The role of clinical social work in healthcare continues to evolve here at UT Health Austin as we integrate highly focused social workers into each clinical care space. From neurology and women’s health to cancer treatment, our social workers are an elevated part of the treatment process for patients. We sat down with UT Health Austin’s new Director of Clinical Social Work, Donna Shanor, LCSW, LCDC, to learn more about how UT Health Austin empowers collaboration between social workers and medical providers to treat the whole patient, not just their symptoms. But to really get the full picture of what drives Shanor each day, we went back to the beginning, back to why she chose social work, her “defining moment” as she describes it.
What it boils down to is, making an impact. Just as that little boy who gave Shanor the rose after graduating the fifth grade made such an impact on her, Shanor and her experienced team of clinical social workers intend to make an impact here UT Health Austin.
“Our role here is to provide comprehensive and specialized care, and social work is a huge part of that. We want to know how the whole person is doing, because we know there’s a connection between the mind and the body, and social workers are experts at identifying that. We’re working as a team with the medical providers, and they depend on us. We might not be experts in neuroimmunology or surgery, but we are really good at connecting with people in their most vulnerable times, and there’s where impact is made.”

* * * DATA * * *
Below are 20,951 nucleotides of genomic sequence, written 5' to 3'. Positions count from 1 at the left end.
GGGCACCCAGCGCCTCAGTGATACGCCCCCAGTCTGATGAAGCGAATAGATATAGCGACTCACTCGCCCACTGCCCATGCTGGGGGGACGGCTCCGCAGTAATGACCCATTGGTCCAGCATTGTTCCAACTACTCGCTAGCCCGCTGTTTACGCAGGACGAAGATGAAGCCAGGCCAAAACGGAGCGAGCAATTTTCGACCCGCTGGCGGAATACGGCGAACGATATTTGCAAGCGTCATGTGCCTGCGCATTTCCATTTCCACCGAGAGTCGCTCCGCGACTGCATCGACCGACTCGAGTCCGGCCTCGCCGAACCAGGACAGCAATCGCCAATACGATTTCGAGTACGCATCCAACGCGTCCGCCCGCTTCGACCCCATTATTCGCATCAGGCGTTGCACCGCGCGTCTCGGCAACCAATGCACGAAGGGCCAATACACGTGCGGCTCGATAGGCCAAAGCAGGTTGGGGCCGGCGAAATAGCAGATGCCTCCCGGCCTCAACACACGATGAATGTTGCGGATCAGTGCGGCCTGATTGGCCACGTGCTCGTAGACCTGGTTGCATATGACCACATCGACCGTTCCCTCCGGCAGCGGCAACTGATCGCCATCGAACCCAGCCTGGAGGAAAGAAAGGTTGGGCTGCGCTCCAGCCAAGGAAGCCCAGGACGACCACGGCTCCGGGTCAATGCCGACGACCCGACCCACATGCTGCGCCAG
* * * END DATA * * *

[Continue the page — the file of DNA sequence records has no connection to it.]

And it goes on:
For our social workers, identifying unique obstacles to patients’ care means understanding that emotional health, mental health, and stress levels are all connected to physical health. Our social workers connect the dots and provide psychotherapy or supportive counseling for the patient as well as individual or family counseling to produce the desired health outcome: improved quality of life.
In addition to providing supportive counseling, UT Health Austin social workers are experts in assisting patients with the administrative tasks that often come with the diagnosis of a chronic disease. Social workers assist patients in scheduling MRI’s, lab tests, and other work necessary to support their diagnosis. Social workers walk patients through difficult paperwork including disability paperwork, a daunting task for patients and families in a time of grief.
Shanor and the UT Health Austin team of clinical social workers are transforming the way the world views social work as a part of comprehensive healthcare, and as a profession. “There is a stigma that comes with social work and we view this is an opportunity to challenge that idea.”